Health Tips

Treating Migraines With Nutrition Part 2

Nearly 30 million Americans are affected by migraines. Hopefully, you read my first migraine article treating migraines with nutrition. Now we can learn what is best to stay away from to avoid migraines.

Sometimes it takes multiple effects to trigger a migraine. For instance, emotional trauma and certain trigger foods maybe have to combine forces against your noggin to bring you down. Also, sometimes the triggers might not take effect for a long time. Sometimes days may go before the migraine comes, which makes tracking the causes of migraines difficult and not all kinds of migraines can be treated successfully with medicines or drugs. Here are the things you may wish to avoid:

    • Aspartame. Though aspartame supposedly passes through the body without being digested, we can see that is somehow false. Frequent intake of this unnatural sweetener is shown to sometimes cause intense migraines. This can be found in many low-calorie desserts or candy, gum, and mints (look at labels).


    • Monosodium glutamate or MSG (similar to aspartame) is a common food additive and can be found in many sweetened foods. Be careful, MSG is not always on the label because sometimes it is a byproduct of other substances. Consumption of this chemical can have many negative health effects including intense migraine attacks.


    • Nitrates, which are found in processed meats, are known to loosen blood vessels and cause migraines.


    • Phenylethylamine, theobromine, and catechin are deemed to be headache causers. These substances are unfortunately found naturally in Chocolate. If you’re having migraines, you might want to reconsider your love for this tasty and potentially migraine-causing treat.


    • Tyramine is an amino acid found in cheese (especially aged cheese), wine, beer, other alcoholic drinks, and to a smaller extent, bananas, avocados, beans, yogurt, sour cream, and nuts. Trymine is known to cause headaches.


    • Histamine is a chemical that when elevated can create inflammation, and cause panic attacks, and headaches. It can be found naturally in food, and be created by fermented food and artificial food additives. These include wine (especially red wine), beer, champagne, eggplant, spinach, food dyes, preservatives, cheese, raw egg white, apricot, peach, pineapple, prunes, pineapple, raisings, strawberries, tomatoes, shellfish, processed meats, old leftover meat, soybeans, red beans, margarine, cinnamon, curry powder, nutmeg, flavored syrups, flavored frosting, olives, chocolate and cocoa, flavored, milk, cider, tea, and carbonated drinks,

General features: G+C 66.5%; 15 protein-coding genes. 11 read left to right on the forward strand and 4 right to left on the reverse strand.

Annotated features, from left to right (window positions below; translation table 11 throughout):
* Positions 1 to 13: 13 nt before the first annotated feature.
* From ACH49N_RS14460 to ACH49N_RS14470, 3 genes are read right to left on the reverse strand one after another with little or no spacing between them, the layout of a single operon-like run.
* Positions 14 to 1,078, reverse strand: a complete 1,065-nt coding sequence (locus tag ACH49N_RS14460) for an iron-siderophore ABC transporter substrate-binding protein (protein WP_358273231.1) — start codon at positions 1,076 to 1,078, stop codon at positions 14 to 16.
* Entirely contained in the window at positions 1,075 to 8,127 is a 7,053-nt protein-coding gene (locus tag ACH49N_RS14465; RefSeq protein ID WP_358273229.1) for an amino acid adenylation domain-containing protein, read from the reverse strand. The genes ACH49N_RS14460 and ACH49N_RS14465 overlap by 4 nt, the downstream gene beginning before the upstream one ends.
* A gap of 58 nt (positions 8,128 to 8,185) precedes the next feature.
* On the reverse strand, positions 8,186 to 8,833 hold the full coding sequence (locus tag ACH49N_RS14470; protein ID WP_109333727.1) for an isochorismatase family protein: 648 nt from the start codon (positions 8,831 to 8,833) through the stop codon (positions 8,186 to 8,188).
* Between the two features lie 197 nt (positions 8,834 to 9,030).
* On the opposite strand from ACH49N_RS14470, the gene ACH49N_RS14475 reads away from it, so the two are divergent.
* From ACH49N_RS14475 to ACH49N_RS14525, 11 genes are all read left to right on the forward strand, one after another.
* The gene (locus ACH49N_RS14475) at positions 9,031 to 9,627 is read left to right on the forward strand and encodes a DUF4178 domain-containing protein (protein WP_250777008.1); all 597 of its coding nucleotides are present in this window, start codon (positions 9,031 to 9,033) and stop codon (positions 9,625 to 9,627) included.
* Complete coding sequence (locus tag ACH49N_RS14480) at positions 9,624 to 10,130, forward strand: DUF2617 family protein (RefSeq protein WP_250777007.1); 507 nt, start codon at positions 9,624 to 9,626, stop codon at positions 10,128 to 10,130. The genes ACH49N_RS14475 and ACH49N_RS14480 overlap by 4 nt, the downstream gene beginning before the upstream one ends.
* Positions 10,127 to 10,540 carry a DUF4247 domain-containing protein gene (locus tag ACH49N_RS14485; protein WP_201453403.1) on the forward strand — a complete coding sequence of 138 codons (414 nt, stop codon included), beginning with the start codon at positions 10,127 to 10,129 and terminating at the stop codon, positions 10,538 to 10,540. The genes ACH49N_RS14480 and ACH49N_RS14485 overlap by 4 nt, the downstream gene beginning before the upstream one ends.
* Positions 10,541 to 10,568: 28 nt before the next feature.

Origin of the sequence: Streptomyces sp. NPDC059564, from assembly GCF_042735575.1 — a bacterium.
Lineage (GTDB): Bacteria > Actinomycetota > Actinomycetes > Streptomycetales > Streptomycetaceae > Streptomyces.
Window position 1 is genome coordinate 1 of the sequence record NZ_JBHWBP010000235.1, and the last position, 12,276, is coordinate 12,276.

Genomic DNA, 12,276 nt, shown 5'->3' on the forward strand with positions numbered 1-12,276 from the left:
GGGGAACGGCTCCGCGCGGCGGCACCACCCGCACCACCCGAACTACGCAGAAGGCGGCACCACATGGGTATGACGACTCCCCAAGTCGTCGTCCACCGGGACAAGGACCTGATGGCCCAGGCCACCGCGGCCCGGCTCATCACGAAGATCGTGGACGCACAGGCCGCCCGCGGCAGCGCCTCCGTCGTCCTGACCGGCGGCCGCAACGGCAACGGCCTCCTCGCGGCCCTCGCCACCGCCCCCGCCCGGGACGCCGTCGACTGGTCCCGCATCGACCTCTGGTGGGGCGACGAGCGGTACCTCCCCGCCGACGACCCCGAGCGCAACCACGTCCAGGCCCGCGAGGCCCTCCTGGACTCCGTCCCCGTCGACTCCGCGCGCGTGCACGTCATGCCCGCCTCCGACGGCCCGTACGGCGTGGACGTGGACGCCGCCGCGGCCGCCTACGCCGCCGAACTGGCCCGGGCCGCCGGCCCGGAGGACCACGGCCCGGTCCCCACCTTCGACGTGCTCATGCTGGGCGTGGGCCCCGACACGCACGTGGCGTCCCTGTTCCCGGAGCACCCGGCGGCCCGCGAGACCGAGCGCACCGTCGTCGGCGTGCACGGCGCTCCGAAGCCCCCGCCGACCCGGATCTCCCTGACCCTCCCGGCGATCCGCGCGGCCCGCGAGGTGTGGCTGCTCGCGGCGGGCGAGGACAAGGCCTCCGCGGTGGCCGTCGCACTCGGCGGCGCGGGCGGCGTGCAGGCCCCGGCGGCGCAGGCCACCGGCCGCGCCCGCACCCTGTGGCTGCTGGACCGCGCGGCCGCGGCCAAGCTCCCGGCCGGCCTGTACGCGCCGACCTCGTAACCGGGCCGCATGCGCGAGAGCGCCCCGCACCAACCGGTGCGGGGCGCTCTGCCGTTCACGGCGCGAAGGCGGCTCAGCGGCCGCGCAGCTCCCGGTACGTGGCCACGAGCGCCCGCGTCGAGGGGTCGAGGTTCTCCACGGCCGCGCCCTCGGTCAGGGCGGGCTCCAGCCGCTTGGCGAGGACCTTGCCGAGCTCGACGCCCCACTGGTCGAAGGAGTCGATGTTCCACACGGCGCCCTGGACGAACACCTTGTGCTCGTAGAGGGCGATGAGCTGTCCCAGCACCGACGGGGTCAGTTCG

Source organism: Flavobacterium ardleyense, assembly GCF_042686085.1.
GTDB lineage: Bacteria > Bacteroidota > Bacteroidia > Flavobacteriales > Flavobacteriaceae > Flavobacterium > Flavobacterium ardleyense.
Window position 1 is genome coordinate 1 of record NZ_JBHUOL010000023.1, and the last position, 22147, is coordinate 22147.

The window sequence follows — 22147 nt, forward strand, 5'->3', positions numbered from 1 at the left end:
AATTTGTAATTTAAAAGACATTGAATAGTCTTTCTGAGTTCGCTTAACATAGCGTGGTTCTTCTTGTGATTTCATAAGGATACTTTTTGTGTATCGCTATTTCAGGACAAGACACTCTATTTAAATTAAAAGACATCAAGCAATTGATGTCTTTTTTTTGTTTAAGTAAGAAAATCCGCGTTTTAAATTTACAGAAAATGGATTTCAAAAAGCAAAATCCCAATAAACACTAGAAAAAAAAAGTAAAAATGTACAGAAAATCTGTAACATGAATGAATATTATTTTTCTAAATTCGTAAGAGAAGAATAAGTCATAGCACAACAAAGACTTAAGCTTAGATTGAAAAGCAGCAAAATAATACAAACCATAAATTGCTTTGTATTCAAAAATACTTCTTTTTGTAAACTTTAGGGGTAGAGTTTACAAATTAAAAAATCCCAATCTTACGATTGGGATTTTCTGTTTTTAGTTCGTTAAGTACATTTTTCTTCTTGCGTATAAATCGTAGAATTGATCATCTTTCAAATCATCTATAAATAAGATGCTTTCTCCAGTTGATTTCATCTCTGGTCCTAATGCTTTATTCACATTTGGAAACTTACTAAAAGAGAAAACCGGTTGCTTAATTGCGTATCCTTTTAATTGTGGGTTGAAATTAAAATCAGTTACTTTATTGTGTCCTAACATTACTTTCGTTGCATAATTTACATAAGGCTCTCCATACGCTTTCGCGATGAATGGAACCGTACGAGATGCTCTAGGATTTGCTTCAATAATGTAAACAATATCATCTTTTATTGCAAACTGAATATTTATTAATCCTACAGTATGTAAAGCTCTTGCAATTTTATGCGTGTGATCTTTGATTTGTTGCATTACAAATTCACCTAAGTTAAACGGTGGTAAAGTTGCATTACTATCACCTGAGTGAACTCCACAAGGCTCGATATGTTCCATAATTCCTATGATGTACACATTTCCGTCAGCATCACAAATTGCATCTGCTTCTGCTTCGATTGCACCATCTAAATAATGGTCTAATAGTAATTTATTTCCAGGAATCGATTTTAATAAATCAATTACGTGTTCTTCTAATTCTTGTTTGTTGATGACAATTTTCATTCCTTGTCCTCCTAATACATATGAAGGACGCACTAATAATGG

• Sulfates, found in wine, beer, and other alcoholic drinks tomatoes, wheat, milk, and citrus fruits


    • Though caffeine reduces intracranial pressure, caffeine withdrawal is known to cause migraines.


    • Dehydration may be the cause of migraines. Plenty of water should always be consumed for a healthy lifestyle. Also, be careful not to replace water consumption with other drinks like coffee; unless you want to have kidney stones, but I don’t recommend them.


    • It is uncertain why this happens, but salt is also known to cause migraines. I feel this may only be psychological. Since about 5 years ago when I had too much, even the smell of salt can easily trigger migraines for me. Nonetheless, be weary of too much salt consumption.


    • Saturated and Trans fat may cause high cholesterol and are inflammatory, which increases the chance of migraines. Don’t confuse unhealthy saturated and trans fat with healthy unsaturated fats. Some unsaturated fat may reduce migraine attacks.


    • Obesity or increased amounts of belly fat appear to increase the risk of migraines in some people under the age of 50, especially women. This may just be a precursor to high cholesterol which could be the actual cause.


  • Allergic reactions to food and other things can cause increased levels of migraine causes, largely histamine. Be couscous of known allergic reactions.

Source by Ryan J Morris

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